A LIFE IN COLOUR is a standalone Middle Grade Contemporary novel, complete at 55,000 words. It’s WONDER meets A MONSTER CALLS, with the added animal charm of PAX. I’ve recently had two crime fiction books published with Carina UK (now HQ Stories), a subsidiary of Harper Collins.

 

Thank you for your consideration,

 

 

I dig it overall, but like I mentioned, I don't see how the lack of color is really that big of a deal plot-wise. Yeah, it's a cool little detail -- but how much danger could you POSSIBLY be in without seeing color? Plus, I would like to know about the foster parents. Wouldn't they just call the police about a couple of runaways? Why are they so obsessed with catching them? We know so little about them that it's hard to feel the tension. What will happen if they foster parents reclaim them? A big scolding? Torture? We need to know these things.


A Darkness in Spring (query | synopsis)


#45 smithgirl

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Posted 13 November 2017 - 11:30 AM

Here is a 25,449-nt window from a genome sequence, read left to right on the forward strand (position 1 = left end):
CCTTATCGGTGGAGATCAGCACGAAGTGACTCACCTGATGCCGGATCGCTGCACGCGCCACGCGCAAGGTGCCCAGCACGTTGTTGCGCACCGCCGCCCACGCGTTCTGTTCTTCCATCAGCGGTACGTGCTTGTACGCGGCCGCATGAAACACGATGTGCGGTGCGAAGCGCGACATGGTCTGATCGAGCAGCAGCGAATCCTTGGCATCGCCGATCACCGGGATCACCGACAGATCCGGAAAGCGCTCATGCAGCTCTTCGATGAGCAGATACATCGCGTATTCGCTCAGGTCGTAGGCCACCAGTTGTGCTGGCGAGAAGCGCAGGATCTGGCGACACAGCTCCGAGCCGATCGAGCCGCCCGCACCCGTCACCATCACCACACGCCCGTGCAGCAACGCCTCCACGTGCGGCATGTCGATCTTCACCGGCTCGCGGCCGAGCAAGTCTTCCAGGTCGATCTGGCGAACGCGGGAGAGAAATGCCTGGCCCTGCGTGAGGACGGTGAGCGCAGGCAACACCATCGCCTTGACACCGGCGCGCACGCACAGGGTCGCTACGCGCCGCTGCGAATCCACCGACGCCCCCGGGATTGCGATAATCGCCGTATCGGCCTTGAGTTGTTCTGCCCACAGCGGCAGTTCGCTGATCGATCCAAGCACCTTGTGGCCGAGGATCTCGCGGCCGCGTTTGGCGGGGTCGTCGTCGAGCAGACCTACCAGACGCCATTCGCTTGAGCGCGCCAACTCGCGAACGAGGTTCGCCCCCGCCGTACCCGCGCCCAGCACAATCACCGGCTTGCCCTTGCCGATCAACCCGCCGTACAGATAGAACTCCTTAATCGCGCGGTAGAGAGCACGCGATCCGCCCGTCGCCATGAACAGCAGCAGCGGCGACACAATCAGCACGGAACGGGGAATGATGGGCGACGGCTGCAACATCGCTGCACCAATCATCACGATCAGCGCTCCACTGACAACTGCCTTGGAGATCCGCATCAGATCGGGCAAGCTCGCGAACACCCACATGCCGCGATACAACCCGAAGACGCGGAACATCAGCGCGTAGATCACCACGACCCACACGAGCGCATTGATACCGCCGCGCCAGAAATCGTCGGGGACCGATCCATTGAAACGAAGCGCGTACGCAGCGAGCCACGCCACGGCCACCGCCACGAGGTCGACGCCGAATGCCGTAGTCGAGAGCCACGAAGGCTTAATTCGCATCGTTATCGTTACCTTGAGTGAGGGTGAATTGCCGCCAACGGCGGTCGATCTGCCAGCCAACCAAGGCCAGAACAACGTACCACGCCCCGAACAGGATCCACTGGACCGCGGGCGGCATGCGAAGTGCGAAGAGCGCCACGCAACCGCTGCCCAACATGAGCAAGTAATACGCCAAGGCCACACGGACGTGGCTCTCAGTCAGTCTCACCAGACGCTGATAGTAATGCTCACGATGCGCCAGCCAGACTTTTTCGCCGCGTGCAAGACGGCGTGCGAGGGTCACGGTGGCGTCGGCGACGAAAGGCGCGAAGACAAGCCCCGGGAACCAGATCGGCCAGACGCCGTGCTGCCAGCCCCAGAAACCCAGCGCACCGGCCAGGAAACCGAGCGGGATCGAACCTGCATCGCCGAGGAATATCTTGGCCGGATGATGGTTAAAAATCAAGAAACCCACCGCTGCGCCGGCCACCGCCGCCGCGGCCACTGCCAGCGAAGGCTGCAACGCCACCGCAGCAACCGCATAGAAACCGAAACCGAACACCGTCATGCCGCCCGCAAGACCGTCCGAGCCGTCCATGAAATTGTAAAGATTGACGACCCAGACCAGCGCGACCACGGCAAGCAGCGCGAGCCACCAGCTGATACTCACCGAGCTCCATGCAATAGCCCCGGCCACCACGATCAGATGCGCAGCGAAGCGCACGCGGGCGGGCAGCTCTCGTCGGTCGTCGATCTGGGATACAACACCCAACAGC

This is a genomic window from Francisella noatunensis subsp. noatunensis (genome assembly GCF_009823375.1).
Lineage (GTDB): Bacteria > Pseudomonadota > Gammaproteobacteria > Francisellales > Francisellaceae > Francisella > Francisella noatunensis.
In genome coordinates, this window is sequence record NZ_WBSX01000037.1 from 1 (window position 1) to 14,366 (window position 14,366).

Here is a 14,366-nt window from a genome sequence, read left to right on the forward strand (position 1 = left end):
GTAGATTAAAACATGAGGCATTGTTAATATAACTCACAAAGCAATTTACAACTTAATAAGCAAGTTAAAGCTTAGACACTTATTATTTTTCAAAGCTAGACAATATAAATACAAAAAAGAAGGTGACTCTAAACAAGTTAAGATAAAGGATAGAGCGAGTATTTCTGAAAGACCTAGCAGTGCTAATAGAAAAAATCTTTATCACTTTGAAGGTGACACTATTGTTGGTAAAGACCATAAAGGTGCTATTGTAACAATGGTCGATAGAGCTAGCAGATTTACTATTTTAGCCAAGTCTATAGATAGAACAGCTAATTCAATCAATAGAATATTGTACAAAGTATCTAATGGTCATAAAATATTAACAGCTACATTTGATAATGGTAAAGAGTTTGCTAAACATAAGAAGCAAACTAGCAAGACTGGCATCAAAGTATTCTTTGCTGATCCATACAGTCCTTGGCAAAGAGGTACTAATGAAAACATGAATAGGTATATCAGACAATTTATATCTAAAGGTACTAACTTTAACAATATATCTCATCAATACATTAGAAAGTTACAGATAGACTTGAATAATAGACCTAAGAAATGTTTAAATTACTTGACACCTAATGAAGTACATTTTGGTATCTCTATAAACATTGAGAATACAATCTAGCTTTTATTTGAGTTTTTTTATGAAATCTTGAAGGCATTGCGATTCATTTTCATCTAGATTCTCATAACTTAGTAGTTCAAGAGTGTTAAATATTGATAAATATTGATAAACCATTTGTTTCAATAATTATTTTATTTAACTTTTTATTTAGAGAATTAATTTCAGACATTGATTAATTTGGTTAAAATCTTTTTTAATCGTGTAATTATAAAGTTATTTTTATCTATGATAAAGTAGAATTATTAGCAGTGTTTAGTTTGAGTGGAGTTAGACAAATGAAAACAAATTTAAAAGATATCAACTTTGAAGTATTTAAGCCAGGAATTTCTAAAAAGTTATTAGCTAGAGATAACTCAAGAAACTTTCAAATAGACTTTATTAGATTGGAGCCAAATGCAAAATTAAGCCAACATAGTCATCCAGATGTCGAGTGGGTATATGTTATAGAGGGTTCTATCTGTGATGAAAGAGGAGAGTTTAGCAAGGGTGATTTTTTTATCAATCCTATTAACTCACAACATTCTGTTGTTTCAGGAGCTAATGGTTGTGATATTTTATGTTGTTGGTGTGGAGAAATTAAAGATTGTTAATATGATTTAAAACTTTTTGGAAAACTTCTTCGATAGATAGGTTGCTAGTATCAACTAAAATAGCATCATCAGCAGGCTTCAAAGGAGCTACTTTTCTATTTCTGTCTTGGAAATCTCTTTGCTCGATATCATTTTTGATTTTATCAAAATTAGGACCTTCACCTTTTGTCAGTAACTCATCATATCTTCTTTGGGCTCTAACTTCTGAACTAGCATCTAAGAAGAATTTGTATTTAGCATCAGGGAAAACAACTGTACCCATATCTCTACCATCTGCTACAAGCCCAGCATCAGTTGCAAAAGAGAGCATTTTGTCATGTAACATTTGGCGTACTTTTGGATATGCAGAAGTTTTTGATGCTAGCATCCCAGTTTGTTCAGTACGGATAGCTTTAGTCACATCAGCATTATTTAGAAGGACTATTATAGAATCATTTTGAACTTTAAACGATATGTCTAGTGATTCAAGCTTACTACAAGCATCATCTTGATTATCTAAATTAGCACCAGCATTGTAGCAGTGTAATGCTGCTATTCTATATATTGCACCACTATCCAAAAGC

Happened to come across this agent profile thought it might be a fit (Nelson Literary Agency) http://nelsonagency....ion-guidelines/

 

 

Quressa is seeking:
  • Modern-day blue stockings, POC fangirls/fanboys, #blackgirlmagic, #carefreeblackgirls, #blackboyjoy, LGBTQ+, neuroatypical/neurodivergent, and disabled POCs as leads
  • Young adult (contemporary, SF/F, historical)
  • Adult SF/F with strong genre-bending/crossover appeal. (Think the All Souls Trilogyby Deborah Harkness, The Night Circus by Erin Morgenstern, and The Age of Miracles by Karen Thompson Walker. I’m also a fan of Anne Bishop and Naomi Novik.)
  • Romance (all genres except romantic suspense), especially by marginalized writers
  • Literary fiction that is thoughtful, evocative, page-turning (The MothersBehold the DreamersTell The Wolves I’m HomeStation 11)
  • Upmarket and commercial fiction
  • Select nonfiction passion projects
  • #ownvoices and marginalized authors in all genres mentioned above. Inclusive narratives in all genres.






Also tagged with one or more of these keywords: Fiction, Middle Grade